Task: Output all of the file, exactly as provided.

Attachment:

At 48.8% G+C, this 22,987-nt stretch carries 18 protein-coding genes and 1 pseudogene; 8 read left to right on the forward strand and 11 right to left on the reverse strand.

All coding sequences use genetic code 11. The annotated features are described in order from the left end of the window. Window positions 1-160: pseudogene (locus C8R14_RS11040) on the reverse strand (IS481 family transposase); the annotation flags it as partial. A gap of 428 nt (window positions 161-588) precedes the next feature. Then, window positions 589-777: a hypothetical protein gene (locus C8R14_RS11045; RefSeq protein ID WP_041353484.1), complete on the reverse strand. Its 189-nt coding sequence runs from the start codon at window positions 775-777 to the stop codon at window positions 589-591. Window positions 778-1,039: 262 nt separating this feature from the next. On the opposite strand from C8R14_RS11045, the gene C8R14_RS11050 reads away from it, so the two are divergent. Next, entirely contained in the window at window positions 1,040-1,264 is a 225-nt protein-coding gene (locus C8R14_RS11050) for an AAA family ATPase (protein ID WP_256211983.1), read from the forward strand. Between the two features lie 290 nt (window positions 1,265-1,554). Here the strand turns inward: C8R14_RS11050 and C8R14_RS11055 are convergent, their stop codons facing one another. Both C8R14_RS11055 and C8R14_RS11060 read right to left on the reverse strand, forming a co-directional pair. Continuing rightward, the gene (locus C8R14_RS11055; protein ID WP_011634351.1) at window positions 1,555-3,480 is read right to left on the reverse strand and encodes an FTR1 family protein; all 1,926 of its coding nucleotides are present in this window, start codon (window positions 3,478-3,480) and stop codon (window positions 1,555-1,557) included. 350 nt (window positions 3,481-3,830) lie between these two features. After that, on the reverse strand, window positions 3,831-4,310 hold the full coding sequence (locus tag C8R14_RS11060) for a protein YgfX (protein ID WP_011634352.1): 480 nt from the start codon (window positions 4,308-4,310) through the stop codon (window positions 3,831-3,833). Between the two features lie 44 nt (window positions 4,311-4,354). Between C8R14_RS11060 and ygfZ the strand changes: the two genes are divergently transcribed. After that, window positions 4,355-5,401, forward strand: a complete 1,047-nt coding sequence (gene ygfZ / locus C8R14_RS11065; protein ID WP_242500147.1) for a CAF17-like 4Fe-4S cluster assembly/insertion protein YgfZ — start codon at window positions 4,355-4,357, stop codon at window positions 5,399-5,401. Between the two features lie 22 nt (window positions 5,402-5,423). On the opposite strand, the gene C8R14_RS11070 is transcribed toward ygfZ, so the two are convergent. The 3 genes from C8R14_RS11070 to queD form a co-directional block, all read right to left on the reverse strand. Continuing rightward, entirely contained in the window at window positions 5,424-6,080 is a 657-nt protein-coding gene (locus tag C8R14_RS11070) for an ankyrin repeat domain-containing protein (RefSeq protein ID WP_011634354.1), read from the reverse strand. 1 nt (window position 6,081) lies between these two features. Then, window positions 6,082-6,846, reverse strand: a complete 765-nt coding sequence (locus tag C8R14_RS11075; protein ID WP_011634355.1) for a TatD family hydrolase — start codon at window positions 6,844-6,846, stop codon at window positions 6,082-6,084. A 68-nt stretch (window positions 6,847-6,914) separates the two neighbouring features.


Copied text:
At 48.8% G+C, this 22,987-nt stretch carries 18 protein-coding genes and 1 pseudogene; 8 read left to right on the forward strand and 11 right to left on the reverse strand.

All coding sequences use genetic code 11. The annotated features are described in order from the left end of the window. Window positions 1-160: pseudogene (locus C8R14_RS11040) on the reverse strand (IS481 family transposase); the annotation flags it as partial. A gap of 428 nt (window positions 161-588) precedes the next feature. Then, window positions 589-777: a hypothetical protein gene (locus C8R14_RS11045; RefSeq protein ID WP_041353484.1), complete on the reverse strand. Its 189-nt coding sequence runs from the start codon at window positions 775-777 to the stop codon at window positions 589-591. Window positions 778-1,039: 262 nt separating this feature from the next. On the opposite strand from C8R14_RS11045, the gene C8R14_RS11050 reads away from it, so the two are divergent. Next, entirely contained in the window at window positions 1,040-1,264 is a 225-nt protein-coding gene (locus C8R14_RS11050) for an AAA family ATPase (protein ID WP_256211983.1), read from the forward strand. Between the two features lie 290 nt (window positions 1,265-1,554). Here the strand turns inward: C8R14_RS11050 and C8R14_RS11055 are convergent, their stop codons facing one another. Both C8R14_RS11055 and C8R14_RS11060 read right to left on the reverse strand, forming a co-directional pair. Continuing rightward, the gene (locus C8R14_RS11055; protein ID WP_011634351.1) at window positions 1,555-3,480 is read right to left on the reverse strand and encodes an FTR1 family protein; all 1,926 of its coding nucleotides are present in this window, start codon (window positions 3,478-3,480) and stop codon (window positions 1,555-1,557) included. 350 nt (window positions 3,481-3,830) lie between these two features. After that, on the reverse strand, window positions 3,831-4,310 hold the full coding sequence (locus tag C8R14_RS11060) for a protein YgfX (protein ID WP_011634352.1): 480 nt from the start codon (window positions 4,308-4,310) through the stop codon (window positions 3,831-3,833). Between the two features lie 44 nt (window positions 4,311-4,354). Between C8R14_RS11060 and ygfZ the strand changes: the two genes are divergently transcribed. After that, window positions 4,355-5,401, forward strand: a complete 1,047-nt coding sequence (gene ygfZ / locus C8R14_RS11065; protein ID WP_242500147.1) for a CAF17-like 4Fe-4S cluster assembly/insertion protein YgfZ — start codon at window positions 4,355-4,357, stop codon at window positions 5,399-5,401. Between the two features lie 22 nt (window positions 5,402-5,423). On the opposite strand, the gene C8R14_RS11070 is transcribed toward ygfZ, so the two are convergent. The 3 genes from C8R14_RS11070 to queD form a co-directional block, all read right to left on the reverse strand. Continuing rightward, entirely contained in the window at window positions 5,424-6,080 is a 657-nt protein-coding gene (locus tag C8R14_RS11070) for an ankyrin repeat domain-containing protein (RefSeq protein ID WP_011634354.1), read from the reverse strand. 1 nt (window position 6,081) lies between these two features. Then, window positions 6,082-6,846, reverse strand: a complete 765-nt coding sequence (locus tag C8R14_RS11075; protein ID WP_011634355.1) for a TatD family hydrolase — start codon at window positions 6,844-6,846, stop codon at window positions 6,082-6,084. A 68-nt stretch (window positions 6,847-6,914) separates the two neighbouring features.